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Dynamics and segregation of cell-matrix adhesions in cultured fibroblasts


Zamir,  E.
Abt. II: Systemische Zellbiologie, Max Planck Institute of Molecular Physiology, Max Planck Society;

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Zamir, E., Katz, M., Posen, Y., Erez, N., Yamada, K. M., Katz, B. Z., et al. (2000). Dynamics and segregation of cell-matrix adhesions in cultured fibroblasts. Nature Cell Biology, 2(4), 191-196. Retrieved from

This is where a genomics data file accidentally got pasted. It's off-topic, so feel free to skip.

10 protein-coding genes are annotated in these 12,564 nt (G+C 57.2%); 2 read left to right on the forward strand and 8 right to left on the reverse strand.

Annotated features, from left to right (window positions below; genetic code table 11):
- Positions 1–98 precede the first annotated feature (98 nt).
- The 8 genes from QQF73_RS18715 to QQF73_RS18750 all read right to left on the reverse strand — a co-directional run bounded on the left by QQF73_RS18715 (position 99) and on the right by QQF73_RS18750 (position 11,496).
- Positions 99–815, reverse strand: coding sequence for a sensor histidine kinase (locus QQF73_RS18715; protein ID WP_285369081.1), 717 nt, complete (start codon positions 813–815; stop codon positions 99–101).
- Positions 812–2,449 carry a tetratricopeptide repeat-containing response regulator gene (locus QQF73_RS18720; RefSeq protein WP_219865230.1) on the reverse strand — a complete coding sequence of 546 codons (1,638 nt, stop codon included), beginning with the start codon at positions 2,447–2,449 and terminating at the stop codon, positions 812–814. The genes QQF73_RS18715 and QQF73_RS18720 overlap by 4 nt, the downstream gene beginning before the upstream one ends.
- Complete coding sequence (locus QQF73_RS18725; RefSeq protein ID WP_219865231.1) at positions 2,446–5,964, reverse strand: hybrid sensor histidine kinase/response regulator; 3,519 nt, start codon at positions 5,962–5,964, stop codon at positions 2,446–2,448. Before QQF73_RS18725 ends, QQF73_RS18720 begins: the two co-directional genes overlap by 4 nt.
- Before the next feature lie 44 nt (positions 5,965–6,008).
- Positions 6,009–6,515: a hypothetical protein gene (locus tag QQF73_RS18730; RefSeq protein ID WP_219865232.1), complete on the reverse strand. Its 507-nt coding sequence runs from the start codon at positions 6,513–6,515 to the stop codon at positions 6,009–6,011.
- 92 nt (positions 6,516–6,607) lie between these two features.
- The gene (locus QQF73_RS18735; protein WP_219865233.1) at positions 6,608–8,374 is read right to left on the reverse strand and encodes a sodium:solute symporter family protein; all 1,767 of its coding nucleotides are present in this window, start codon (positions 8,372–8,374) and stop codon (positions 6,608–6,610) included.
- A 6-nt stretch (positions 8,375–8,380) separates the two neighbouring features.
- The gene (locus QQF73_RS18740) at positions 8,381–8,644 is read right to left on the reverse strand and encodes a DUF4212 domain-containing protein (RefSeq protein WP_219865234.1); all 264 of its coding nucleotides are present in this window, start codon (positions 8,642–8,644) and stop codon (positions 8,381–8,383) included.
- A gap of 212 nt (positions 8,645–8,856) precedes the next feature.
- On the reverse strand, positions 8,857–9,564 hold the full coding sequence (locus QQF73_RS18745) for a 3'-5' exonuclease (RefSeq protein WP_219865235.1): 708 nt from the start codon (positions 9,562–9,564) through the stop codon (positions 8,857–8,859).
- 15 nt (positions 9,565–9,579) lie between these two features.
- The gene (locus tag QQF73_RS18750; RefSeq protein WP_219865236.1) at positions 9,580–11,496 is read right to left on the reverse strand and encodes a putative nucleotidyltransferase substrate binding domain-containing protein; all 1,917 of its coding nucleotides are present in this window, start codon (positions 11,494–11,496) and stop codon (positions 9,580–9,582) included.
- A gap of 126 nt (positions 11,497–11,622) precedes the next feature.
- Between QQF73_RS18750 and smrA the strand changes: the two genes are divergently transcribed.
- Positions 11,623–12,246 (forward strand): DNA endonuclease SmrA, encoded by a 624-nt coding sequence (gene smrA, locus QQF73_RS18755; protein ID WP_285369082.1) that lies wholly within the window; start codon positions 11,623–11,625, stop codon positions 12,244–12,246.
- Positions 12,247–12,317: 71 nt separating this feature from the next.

Here we use time-lapse microscopy to analyse cell-matrix adhesions in cells expressing one of two different cytoskeletal proteins, paxillin or tensin, tagged with green fluorescent protein (GFP). Use of GFP-paxillin to analyse focal contacts and GFP-tensin to study fibrillar adhesions reveals that both types of major adhesion are highly dynamic. Small focal contacts often translocate, by extending centripetally and contracting peripherally, at a mean rate of 19 micrometers per hour. Fibrillar adhesions arise from the medial ends of stationary focal contacts, contain alpha5beta1 integrin and tensin but not other focal-contact components, and associate with fibronectin fibrils. Fibrillar adhesions translocate centripetally at a mean rate of 18 micrometers per hour in an actomyosin-dependent manner. We propose a dynamic model for the regulation of cell-matrix adhesions and for transitions between focal contacts and fibrillar adhesions, with the ability of the matrix to deform functioning as a mechanical switch.